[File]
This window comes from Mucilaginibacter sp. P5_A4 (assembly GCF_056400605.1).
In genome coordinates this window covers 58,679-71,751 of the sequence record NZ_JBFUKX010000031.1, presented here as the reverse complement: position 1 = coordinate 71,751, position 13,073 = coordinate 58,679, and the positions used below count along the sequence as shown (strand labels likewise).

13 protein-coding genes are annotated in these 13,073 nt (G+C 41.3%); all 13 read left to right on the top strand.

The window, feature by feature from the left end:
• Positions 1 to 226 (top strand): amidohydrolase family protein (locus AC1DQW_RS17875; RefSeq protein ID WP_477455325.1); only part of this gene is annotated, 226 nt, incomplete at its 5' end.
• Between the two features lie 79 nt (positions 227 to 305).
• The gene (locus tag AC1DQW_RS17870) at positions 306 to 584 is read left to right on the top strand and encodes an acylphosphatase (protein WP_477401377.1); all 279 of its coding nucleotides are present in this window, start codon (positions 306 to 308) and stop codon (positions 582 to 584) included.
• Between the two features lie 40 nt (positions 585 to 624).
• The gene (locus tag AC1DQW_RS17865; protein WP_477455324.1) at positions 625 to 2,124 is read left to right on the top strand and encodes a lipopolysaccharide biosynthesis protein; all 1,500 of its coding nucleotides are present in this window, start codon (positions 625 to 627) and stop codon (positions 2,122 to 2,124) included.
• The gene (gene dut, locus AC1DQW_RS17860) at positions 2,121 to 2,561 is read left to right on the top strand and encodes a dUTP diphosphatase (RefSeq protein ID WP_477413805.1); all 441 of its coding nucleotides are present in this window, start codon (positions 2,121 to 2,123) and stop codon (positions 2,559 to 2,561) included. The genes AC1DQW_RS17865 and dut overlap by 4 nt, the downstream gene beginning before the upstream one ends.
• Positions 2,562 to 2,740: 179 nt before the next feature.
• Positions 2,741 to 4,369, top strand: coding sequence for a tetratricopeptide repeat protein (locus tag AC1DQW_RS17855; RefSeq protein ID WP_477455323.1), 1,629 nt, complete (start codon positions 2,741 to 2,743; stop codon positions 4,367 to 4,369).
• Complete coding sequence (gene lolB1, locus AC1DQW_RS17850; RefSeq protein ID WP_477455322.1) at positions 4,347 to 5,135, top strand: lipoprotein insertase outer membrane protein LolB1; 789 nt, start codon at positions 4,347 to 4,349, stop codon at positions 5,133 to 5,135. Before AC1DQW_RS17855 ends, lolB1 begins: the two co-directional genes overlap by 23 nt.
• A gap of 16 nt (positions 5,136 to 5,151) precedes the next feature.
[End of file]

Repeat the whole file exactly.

This window comes from Mucilaginibacter sp. P5_A4 (assembly GCF_056400605.1).
In genome coordinates this window covers 58,679-71,751 of the sequence record NZ_JBFUKX010000031.1, presented here as the reverse complement: position 1 = coordinate 71,751, position 13,073 = coordinate 58,679, and the positions used below count along the sequence as shown (strand labels likewise).

13 protein-coding genes are annotated in these 13,073 nt (G+C 41.3%); all 13 read left to right on the top strand.

The window, feature by feature from the left end:
• Positions 1 to 226 (top strand): amidohydrolase family protein (locus AC1DQW_RS17875; RefSeq protein ID WP_477455325.1); only part of this gene is annotated, 226 nt, incomplete at its 5' end.
• Between the two features lie 79 nt (positions 227 to 305).
• The gene (locus tag AC1DQW_RS17870) at positions 306 to 584 is read left to right on the top strand and encodes an acylphosphatase (protein WP_477401377.1); all 279 of its coding nucleotides are present in this window, start codon (positions 306 to 308) and stop codon (positions 582 to 584) included.
• Between the two features lie 40 nt (positions 585 to 624).
• The gene (locus tag AC1DQW_RS17865; protein WP_477455324.1) at positions 625 to 2,124 is read left to right on the top strand and encodes a lipopolysaccharide biosynthesis protein; all 1,500 of its coding nucleotides are present in this window, start codon (positions 625 to 627) and stop codon (positions 2,122 to 2,124) included.
• The gene (gene dut, locus AC1DQW_RS17860) at positions 2,121 to 2,561 is read left to right on the top strand and encodes a dUTP diphosphatase (RefSeq protein ID WP_477413805.1); all 441 of its coding nucleotides are present in this window, start codon (positions 2,121 to 2,123) and stop codon (positions 2,559 to 2,561) included. The genes AC1DQW_RS17865 and dut overlap by 4 nt, the downstream gene beginning before the upstream one ends.
• Positions 2,562 to 2,740: 179 nt before the next feature.
• Positions 2,741 to 4,369, top strand: coding sequence for a tetratricopeptide repeat protein (locus tag AC1DQW_RS17855; RefSeq protein ID WP_477455323.1), 1,629 nt, complete (start codon positions 2,741 to 2,743; stop codon positions 4,367 to 4,369).
• Complete coding sequence (gene lolB1, locus AC1DQW_RS17850; RefSeq protein ID WP_477455322.1) at positions 4,347 to 5,135, top strand: lipoprotein insertase outer membrane protein LolB1; 789 nt, start codon at positions 4,347 to 4,349, stop codon at positions 5,133 to 5,135. Before AC1DQW_RS17855 ends, lolB1 begins: the two co-directional genes overlap by 23 nt.
• A gap of 16 nt (positions 5,136 to 5,151) precedes the next feature.